You need to consider accessibility any time you communicate information digitally. This means thinking about more than just websites, apps, and social media. PDFs and slide presentations are two common digital documents that can be made accessible using best practices from web accessibility.
PDF documents are accessible when built to interact with screen readers like a web page. If they don’t have alt-text, logical heading structures, and readable text, they’re not accessible.
One of the easier ways is to create an accessible PDF document is to build it in Word and save it as a PDF, selecting any options to export for electronic distribution or accessibility. This will guarantee the PDFs text is legible by screen readers.
To find out if a PDF document can be read by screen readers, try selecting specific text within the document with your cursor. If you can select specific letters and words, then it can be read by a screen reader.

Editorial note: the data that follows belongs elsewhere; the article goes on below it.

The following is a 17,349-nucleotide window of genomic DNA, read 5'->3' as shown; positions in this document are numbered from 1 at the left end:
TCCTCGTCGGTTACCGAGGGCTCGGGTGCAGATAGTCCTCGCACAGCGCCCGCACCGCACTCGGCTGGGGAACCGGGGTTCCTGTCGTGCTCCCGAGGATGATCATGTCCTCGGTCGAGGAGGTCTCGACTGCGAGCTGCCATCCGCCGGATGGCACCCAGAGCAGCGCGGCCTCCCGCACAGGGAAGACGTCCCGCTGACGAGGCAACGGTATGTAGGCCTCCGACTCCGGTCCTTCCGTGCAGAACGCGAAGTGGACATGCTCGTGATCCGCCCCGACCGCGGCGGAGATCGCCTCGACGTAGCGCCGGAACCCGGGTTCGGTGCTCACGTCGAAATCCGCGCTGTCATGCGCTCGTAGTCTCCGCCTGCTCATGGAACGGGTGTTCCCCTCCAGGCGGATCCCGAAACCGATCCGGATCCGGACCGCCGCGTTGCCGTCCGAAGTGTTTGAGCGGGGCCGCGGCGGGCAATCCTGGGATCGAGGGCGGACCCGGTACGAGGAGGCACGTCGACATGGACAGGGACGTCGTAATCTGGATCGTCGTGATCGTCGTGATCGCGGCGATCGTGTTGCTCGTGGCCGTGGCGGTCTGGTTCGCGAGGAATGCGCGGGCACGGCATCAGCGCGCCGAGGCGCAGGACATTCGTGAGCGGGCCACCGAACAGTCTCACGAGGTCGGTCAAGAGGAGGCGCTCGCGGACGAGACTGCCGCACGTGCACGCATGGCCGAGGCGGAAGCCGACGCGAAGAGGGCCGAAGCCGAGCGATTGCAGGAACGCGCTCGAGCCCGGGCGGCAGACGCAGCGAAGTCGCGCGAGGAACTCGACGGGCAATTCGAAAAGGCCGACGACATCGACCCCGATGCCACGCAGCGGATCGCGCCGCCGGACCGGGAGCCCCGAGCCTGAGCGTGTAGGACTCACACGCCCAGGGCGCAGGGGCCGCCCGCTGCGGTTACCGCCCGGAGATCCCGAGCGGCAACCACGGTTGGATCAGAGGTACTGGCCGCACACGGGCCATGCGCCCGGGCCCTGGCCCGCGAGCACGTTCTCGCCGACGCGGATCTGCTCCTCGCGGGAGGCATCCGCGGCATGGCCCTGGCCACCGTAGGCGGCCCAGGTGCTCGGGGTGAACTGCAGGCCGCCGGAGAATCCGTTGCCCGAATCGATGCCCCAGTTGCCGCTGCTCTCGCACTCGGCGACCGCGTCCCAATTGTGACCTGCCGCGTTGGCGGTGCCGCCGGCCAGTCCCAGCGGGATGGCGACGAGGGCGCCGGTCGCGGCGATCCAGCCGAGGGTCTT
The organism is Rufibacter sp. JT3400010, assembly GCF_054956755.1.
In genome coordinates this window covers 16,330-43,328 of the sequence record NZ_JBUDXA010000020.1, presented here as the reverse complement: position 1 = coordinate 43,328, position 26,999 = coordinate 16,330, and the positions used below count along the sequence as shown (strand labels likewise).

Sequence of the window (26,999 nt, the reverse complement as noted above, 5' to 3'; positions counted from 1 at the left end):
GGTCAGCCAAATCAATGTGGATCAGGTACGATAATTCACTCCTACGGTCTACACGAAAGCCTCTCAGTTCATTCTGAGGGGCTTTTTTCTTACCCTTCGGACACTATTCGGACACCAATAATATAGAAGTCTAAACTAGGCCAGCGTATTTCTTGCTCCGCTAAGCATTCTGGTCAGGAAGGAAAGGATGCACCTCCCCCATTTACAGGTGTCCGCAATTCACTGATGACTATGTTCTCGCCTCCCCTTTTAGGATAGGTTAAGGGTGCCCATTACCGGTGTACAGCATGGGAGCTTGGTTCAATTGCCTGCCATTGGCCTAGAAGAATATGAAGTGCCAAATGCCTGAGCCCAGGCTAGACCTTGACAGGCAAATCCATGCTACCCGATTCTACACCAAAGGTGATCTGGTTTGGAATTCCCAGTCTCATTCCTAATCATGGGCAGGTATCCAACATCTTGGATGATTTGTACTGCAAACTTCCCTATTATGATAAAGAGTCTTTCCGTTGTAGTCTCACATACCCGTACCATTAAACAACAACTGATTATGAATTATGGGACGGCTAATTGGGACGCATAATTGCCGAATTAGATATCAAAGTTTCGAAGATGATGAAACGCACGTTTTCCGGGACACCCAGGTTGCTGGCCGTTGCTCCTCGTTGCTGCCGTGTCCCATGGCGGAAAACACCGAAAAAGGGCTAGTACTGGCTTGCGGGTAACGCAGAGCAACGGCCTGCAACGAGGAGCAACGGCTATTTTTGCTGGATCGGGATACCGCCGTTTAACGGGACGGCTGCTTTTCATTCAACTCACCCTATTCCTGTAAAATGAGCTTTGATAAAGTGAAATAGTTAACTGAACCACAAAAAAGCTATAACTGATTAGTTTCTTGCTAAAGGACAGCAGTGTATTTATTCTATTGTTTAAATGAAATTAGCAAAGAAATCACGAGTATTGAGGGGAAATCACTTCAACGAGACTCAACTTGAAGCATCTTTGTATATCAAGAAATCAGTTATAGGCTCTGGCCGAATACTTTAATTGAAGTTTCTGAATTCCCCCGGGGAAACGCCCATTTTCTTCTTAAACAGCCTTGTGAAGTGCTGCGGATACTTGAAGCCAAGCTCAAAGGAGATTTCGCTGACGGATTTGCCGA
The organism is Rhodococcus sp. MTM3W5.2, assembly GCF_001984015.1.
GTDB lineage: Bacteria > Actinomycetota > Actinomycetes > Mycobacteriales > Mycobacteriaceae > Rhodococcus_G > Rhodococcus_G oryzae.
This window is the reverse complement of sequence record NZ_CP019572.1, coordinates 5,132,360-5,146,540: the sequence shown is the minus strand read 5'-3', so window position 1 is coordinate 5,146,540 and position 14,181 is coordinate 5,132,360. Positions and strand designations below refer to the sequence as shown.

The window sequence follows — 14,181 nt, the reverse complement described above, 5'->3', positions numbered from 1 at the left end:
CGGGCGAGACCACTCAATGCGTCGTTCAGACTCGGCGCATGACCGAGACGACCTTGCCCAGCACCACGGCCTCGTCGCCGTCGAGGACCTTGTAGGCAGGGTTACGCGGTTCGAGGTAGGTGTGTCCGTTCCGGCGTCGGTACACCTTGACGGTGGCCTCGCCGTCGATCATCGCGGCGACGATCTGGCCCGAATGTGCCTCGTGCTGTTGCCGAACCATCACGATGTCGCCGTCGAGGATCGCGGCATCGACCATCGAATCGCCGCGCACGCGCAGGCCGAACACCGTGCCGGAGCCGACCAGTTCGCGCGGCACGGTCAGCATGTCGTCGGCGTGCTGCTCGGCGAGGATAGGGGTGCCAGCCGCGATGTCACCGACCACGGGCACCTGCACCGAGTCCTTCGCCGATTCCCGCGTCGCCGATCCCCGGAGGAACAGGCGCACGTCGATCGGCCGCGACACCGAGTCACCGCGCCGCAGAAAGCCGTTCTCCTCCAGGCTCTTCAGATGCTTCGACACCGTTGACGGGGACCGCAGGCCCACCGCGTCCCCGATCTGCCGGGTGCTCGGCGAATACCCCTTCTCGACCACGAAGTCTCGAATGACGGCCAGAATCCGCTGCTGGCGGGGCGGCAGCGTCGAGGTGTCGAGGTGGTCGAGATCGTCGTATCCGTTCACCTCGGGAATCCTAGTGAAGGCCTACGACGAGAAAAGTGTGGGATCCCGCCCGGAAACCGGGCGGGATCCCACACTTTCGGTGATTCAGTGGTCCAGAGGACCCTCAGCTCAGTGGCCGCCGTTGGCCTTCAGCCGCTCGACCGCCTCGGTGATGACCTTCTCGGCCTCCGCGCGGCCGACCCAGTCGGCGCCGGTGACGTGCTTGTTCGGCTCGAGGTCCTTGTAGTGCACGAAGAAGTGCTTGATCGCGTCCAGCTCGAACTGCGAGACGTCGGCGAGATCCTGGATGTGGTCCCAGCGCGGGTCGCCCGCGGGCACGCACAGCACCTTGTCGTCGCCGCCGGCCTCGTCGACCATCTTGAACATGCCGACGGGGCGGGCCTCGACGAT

Other elements that enhance PDF accessibility include:
- images with alt-text,
- proper heading structures, and
- tables of contents.
These are even more crucial for longer documents.
Slide presentations built in programs like PowerPoint are often distributed digitally, and need to be formatted accessibility.
When creating a presentation or deck, be sure to use:
- alt-text for images,
- high color contrast,
- accessible fonts, like Arial, Tahoma or Verdana,
- minimum font size of 14 points, and
- small blocks of text.
And remember, if you’re going to include a video in a presentation (or at an event), make sure it has captions and audio descriptions.